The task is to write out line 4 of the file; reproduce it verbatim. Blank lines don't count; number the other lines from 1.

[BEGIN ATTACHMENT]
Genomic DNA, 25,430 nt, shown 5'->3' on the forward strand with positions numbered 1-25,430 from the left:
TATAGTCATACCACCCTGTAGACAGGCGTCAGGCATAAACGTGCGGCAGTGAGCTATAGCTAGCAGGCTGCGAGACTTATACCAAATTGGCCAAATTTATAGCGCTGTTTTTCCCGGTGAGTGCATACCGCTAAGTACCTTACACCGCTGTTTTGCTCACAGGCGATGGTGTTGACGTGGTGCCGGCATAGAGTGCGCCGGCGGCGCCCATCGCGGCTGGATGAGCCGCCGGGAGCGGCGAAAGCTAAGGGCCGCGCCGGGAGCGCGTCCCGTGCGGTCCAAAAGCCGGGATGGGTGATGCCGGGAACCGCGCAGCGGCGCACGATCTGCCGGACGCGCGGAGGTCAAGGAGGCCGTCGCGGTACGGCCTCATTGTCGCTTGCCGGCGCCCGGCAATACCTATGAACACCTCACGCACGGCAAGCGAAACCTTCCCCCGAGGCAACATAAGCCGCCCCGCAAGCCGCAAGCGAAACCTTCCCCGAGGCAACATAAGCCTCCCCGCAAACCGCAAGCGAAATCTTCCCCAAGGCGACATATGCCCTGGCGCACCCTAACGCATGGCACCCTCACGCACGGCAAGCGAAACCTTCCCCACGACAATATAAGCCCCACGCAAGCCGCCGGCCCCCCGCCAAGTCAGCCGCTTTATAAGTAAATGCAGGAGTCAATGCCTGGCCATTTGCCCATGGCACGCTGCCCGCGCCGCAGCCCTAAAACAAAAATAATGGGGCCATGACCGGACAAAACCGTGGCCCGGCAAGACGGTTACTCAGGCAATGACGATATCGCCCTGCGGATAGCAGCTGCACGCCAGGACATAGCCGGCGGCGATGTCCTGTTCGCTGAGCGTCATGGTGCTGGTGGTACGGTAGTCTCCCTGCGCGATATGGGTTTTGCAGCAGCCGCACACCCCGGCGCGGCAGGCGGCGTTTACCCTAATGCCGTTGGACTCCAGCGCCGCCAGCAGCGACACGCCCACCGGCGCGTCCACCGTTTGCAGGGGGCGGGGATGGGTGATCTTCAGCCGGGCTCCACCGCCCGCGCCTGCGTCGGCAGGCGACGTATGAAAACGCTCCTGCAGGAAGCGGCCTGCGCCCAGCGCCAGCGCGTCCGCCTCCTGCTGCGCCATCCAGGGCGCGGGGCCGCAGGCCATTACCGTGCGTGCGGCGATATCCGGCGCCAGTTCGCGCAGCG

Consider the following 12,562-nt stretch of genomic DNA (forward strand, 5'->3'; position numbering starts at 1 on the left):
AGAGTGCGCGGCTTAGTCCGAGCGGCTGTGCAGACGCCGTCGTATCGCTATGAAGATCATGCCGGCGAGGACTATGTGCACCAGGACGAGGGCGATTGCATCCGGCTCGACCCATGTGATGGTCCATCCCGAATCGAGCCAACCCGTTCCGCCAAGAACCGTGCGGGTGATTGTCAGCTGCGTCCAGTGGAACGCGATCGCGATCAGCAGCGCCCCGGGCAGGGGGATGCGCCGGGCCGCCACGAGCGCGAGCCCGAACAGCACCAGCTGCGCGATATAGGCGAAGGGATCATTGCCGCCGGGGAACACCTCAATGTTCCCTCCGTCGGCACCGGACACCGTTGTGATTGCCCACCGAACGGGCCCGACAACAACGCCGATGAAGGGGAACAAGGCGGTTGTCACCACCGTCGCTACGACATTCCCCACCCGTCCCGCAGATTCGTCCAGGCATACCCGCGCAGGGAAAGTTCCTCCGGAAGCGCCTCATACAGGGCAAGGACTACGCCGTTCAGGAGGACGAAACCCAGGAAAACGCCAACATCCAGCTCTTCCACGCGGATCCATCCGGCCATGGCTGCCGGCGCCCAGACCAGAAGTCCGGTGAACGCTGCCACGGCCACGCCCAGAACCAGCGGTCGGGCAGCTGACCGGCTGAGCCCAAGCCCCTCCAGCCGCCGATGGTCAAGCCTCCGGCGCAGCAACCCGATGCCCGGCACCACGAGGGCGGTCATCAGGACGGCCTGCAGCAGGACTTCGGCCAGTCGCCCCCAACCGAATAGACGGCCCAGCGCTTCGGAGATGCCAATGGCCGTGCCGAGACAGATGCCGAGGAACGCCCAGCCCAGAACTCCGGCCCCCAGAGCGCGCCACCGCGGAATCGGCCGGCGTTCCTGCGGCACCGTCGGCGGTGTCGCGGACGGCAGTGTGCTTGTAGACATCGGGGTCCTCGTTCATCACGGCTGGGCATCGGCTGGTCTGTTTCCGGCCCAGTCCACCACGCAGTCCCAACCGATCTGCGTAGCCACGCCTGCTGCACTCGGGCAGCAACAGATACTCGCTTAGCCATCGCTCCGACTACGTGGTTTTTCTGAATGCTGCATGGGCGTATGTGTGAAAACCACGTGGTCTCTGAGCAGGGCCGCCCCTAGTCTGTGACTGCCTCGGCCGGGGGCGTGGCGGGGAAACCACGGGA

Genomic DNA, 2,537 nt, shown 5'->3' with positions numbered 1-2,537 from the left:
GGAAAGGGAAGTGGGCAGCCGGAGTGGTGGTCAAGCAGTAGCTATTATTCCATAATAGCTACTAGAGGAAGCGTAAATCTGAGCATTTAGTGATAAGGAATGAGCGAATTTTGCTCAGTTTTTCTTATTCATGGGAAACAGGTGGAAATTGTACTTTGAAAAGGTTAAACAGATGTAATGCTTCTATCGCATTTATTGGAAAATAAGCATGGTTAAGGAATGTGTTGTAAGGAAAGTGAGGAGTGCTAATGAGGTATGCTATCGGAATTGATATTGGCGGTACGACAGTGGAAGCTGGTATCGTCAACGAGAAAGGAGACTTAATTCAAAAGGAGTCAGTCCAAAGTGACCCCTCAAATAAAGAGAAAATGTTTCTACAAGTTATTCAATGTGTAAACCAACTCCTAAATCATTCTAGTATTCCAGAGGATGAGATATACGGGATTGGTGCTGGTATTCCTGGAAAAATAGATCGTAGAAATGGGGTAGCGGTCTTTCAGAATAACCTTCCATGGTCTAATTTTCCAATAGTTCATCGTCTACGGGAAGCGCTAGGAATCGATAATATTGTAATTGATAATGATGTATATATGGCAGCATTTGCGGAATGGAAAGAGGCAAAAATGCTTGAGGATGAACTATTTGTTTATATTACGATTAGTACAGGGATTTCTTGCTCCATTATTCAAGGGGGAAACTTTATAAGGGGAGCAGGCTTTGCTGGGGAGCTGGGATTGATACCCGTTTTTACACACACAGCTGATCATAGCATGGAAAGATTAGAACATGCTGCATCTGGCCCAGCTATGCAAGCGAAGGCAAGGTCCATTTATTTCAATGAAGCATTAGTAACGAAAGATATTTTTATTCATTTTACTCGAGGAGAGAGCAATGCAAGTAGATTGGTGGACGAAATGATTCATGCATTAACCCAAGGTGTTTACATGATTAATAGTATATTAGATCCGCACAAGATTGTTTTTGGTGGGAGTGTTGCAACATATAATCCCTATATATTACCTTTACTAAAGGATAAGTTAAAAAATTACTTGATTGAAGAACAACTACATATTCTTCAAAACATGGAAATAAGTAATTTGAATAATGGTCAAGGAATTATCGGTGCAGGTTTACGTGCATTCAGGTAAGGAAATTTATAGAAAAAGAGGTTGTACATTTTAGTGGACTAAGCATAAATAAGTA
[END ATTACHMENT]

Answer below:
AGAGTGCGCGGCTTAGTCCGAGCGGCTGTGCAGACGCCGTCGTATCGCTATGAAGATCATGCCGGCGAGGACTATGTGCACCAGGACGAGGGCGATTGCATCCGGCTCGACCCATGTGATGGTCCATCCCGAATCGAGCCAACCCGTTCCGCCAAGAACCGTGCGGGTGATTGTCAGCTGCGTCCAGTGGAACGCGATCGCGATCAGCAGCGCCCCGGGCAGGGGGATGCGCCGGGCCGCCACGAGCGCGAGCCCGAACAGCACCAGCTGCGCGATATAGGCGAAGGGATCATTGCCGCCGGGGAACACCTCAATGTTCCCTCCGTCGGCACCGGACACCGTTGTGATTGCCCACCGAACGGGCCCGACAACAACGCCGATGAAGGGGAACAAGGCGGTTGTCACCACCGTCGCTACGACATTCCCCACCCGTCCCGCAGATTCGTCCAGGCATACCCGCGCAGGGAAAGTTCCTCCGGAAGCGCCTCATACAGGGCAAGGACTACGCCGTTCAGGAGGACGAAACCCAGGAAAACGCCAACATCCAGCTCTTCCACGCGGATCCATCCGGCCATGGCTGCCGGCGCCCAGACCAGAAGTCCGGTGAACGCTGCCACGGCCACGCCCAGAACCAGCGGTCGGGCAGCTGACCGGCTGAGCCCAAGCCCCTCCAGCCGCCGATGGTCAAGCCTCCGGCGCAGCAACCCGATGCCCGGCACCACGAGGGCGGTCATCAGGACGGCCTGCAGCAGGACTTCGGCCAGTCGCCCCCAACCGAATAGACGGCCCAGCGCTTCGGAGATGCCAATGGCCGTGCCGAGACAGATGCCGAGGAACGCCCAGCCCAGAACTCCGGCCCCCAGAGCGCGCCACCGCGGAATCGGCCGGCGTTCCTGCGGCACCGTCGGCGGTGTCGCGGACGGCAGTGTGCTTGTAGACATCGGGGTCCTCGTTCATCACGGCTGGGCATCGGCTGGTCTGTTTCCGGCCCAGTCCACCACGCAGTCCCAACCGATCTGCGTAGCCACGCCTGCTGCACTCGGGCAGCAACAGATACTCGCTTAGCCATCGCTCCGACTACGTGGTTTTTCTGAATGCTGCATGGGCGTATGTGTGAAAACCACGTGGTCTCTGAGCAGGGCCGCCCCTAGTCTGTGACTGCCTCGGCCGGGGGCGTGGCGGGGAAACCACGGGA